I want to focus my lens on them as well, and get back to that place where each expression and sweet moment makes me reach for a camera. I want to document us- our life as family- because as much as I love doing this for my clients and I am incredibly thankful that this is my job, this gift I’ve been given must be used for my family. Looking back at the folders of images I’ve taken over the last few years I noticed a trend in my work that bothered me a lot- as my business became busier, the number of pictures I took of Seth decreased. During his first year, during which I worked very little, I was always photographing him- sleeping, eating, smiling, playing. The following two years I still brought my camera out with us from time to time and I still took pictures of Seth, but not nearly as many, and often hardly any of the everyday life stuff- the details I’ll want to look back on and share with him later. It would simply not be okay with me if one day my grown boys ask me why there weren’t so many photos of them over the years as my career grew. They are truly my most important subjects. So I am going to start a habit- I guess you could call it one of my New Year’s goals- of documenting the lives of those I love the most. I know that artistically it will do nothing but sharpen me as well.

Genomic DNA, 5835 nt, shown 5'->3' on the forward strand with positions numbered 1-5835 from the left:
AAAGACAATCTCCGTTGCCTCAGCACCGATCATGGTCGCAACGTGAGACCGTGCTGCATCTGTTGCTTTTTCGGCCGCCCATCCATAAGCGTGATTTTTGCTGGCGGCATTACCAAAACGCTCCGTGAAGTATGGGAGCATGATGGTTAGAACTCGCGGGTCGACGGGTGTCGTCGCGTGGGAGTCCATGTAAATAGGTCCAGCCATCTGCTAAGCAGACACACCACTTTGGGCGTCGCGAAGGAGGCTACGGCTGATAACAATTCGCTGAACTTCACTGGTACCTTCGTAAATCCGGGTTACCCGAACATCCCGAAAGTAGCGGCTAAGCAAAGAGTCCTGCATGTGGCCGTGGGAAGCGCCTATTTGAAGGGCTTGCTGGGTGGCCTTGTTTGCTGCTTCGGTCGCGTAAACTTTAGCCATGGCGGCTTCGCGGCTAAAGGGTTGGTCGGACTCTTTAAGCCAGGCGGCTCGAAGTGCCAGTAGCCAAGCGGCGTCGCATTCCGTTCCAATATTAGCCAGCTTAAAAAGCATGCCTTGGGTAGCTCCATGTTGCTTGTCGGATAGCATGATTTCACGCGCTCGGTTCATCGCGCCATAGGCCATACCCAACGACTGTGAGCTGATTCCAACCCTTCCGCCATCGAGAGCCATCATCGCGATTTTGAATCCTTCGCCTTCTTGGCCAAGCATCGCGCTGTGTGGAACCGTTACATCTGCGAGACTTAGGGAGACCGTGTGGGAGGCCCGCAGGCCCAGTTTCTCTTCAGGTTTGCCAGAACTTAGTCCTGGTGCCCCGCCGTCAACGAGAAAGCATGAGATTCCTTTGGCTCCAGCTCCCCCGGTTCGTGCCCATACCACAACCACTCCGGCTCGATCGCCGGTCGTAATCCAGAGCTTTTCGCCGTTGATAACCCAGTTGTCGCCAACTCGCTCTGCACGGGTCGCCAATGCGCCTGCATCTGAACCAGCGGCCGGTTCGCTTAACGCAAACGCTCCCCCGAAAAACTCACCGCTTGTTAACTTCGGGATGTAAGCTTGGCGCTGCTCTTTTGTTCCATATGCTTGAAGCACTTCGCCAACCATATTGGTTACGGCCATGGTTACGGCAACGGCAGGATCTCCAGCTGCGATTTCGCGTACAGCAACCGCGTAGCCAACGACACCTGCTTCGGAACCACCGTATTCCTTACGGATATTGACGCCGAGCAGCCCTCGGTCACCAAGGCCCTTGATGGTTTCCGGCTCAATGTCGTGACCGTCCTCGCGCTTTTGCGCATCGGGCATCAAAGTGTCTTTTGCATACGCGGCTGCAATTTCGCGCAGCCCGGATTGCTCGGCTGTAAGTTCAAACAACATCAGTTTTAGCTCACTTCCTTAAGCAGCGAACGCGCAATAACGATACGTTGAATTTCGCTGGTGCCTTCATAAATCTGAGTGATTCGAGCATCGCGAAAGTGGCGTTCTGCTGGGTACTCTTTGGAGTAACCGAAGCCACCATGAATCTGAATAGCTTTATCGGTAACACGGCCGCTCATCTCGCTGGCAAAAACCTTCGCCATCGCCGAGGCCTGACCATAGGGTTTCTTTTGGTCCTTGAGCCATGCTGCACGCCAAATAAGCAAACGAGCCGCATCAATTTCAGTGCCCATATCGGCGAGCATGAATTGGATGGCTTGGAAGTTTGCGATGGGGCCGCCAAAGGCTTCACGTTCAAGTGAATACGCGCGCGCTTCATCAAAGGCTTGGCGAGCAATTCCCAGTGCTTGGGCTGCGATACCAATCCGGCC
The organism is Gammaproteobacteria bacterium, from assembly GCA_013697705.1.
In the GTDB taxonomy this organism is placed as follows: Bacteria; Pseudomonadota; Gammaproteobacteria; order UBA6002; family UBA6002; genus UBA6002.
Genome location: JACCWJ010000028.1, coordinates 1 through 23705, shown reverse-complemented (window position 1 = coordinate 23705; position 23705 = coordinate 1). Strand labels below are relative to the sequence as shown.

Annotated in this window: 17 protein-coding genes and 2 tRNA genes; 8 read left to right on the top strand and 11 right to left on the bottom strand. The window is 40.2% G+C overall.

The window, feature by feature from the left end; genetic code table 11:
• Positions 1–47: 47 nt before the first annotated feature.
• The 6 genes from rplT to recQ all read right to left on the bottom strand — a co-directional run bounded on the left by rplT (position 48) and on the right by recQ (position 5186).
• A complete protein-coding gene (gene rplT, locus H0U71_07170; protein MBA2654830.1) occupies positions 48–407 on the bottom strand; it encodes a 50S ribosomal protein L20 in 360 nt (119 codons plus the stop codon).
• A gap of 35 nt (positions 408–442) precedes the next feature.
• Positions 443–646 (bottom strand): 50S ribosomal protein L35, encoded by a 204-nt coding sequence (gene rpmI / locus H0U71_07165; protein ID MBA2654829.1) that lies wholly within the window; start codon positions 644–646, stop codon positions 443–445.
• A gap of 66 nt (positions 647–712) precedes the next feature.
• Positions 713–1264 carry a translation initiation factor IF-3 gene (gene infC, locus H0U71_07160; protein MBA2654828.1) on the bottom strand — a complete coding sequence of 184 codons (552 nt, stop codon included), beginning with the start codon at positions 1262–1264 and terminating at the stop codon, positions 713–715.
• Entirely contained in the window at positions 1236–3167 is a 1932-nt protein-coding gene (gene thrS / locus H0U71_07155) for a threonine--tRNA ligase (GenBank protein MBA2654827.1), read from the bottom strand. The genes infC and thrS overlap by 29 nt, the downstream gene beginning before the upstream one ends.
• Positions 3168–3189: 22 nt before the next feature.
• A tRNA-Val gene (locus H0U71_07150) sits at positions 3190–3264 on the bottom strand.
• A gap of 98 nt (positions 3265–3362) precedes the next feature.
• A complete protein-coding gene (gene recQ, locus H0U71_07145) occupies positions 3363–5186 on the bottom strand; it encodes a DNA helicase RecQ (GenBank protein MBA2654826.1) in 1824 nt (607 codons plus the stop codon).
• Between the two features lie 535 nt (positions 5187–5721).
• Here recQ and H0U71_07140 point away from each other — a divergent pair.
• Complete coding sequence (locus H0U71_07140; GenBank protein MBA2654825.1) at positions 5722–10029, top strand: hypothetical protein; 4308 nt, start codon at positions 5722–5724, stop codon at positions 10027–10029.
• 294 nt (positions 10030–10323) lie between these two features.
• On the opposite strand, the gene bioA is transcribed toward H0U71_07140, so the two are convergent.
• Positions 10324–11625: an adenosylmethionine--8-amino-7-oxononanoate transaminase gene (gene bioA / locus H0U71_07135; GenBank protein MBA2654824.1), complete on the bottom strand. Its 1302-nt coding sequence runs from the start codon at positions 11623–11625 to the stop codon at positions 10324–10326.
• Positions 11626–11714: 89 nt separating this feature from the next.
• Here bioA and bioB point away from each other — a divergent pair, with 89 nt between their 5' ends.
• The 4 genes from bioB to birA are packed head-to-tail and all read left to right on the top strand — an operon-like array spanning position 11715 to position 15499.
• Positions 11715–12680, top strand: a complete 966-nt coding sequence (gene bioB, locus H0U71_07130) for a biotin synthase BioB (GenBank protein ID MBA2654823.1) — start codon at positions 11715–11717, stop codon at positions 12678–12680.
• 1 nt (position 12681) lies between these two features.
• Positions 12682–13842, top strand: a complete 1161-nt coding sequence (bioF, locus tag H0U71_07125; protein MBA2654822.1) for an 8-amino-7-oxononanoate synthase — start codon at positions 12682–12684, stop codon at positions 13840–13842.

Last year, I chose the word thrive for 2011. It turned out to be quite fitting, though there were so many times in the last year when I didn’t really feel like I was thriving. But spending more than half the year growing a baby inside, and growing personally and spiritually in ways my soul desperately needed, definitely made it an appropriate word for the year.

In 2012, it is not one word but two:

be present.

This is one thing I have never been particularly good at, and yet I know so many areas of my life need it, and will more so than ever this year. Mentally, I am so often everywhere but the current moment, and I know it contributes to so much worry and mental chaos.
I’m sure I’ll have more thoughts on that here soon… but for now, happy new year!

{Do you like our fun with sparklers from last night? I’ve been wanting to play with light and long exposure for several fireworks-type holidays in a row now, and this time I finally had a decent tripod. So when Manny got home from work yesterday I dragged him outside and had him do some light-writing for me. :) Seth absolutely loves them too, as you can see. I’m so glad, because I was inexplicably terrified to go near them when I was little.}